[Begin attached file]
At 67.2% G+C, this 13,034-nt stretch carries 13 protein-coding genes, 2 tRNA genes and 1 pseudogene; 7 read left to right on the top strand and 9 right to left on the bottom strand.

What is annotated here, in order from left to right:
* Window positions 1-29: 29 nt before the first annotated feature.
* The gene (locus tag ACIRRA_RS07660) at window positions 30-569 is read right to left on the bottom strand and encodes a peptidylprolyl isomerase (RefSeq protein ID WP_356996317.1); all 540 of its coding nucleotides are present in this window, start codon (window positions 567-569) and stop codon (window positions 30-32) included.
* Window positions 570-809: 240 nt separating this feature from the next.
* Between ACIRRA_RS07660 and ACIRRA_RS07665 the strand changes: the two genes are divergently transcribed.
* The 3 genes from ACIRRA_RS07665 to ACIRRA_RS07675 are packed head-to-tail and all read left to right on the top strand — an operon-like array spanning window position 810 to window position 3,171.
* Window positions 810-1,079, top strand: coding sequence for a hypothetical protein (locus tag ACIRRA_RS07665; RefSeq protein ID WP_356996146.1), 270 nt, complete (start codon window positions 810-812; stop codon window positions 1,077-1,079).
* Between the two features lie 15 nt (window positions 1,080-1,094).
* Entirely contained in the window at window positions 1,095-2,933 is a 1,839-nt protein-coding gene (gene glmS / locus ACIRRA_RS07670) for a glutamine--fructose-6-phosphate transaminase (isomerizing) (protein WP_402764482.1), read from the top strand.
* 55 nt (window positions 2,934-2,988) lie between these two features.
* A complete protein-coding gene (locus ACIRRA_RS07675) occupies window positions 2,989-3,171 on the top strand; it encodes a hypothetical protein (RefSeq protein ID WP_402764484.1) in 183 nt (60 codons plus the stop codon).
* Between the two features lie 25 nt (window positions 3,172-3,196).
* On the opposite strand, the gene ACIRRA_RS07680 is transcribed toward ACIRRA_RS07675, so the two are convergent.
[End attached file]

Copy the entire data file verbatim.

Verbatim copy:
At 67.2% G+C, this 13,034-nt stretch carries 13 protein-coding genes, 2 tRNA genes and 1 pseudogene; 7 read left to right on the top strand and 9 right to left on the bottom strand.

What is annotated here, in order from left to right:
* Window positions 1-29: 29 nt before the first annotated feature.
* The gene (locus tag ACIRRA_RS07660) at window positions 30-569 is read right to left on the bottom strand and encodes a peptidylprolyl isomerase (RefSeq protein ID WP_356996317.1); all 540 of its coding nucleotides are present in this window, start codon (window positions 567-569) and stop codon (window positions 30-32) included.
* Window positions 570-809: 240 nt separating this feature from the next.
* Between ACIRRA_RS07660 and ACIRRA_RS07665 the strand changes: the two genes are divergently transcribed.
* The 3 genes from ACIRRA_RS07665 to ACIRRA_RS07675 are packed head-to-tail and all read left to right on the top strand — an operon-like array spanning window position 810 to window position 3,171.
* Window positions 810-1,079, top strand: coding sequence for a hypothetical protein (locus tag ACIRRA_RS07665; RefSeq protein ID WP_356996146.1), 270 nt, complete (start codon window positions 810-812; stop codon window positions 1,077-1,079).
* Between the two features lie 15 nt (window positions 1,080-1,094).
* Entirely contained in the window at window positions 1,095-2,933 is a 1,839-nt protein-coding gene (gene glmS / locus ACIRRA_RS07670) for a glutamine--fructose-6-phosphate transaminase (isomerizing) (protein WP_402764482.1), read from the top strand.
* 55 nt (window positions 2,934-2,988) lie between these two features.
* A complete protein-coding gene (locus ACIRRA_RS07675) occupies window positions 2,989-3,171 on the top strand; it encodes a hypothetical protein (RefSeq protein ID WP_402764484.1) in 183 nt (60 codons plus the stop codon).
* Between the two features lie 25 nt (window positions 3,172-3,196).
* On the opposite strand, the gene ACIRRA_RS07680 is transcribed toward ACIRRA_RS07675, so the two are convergent.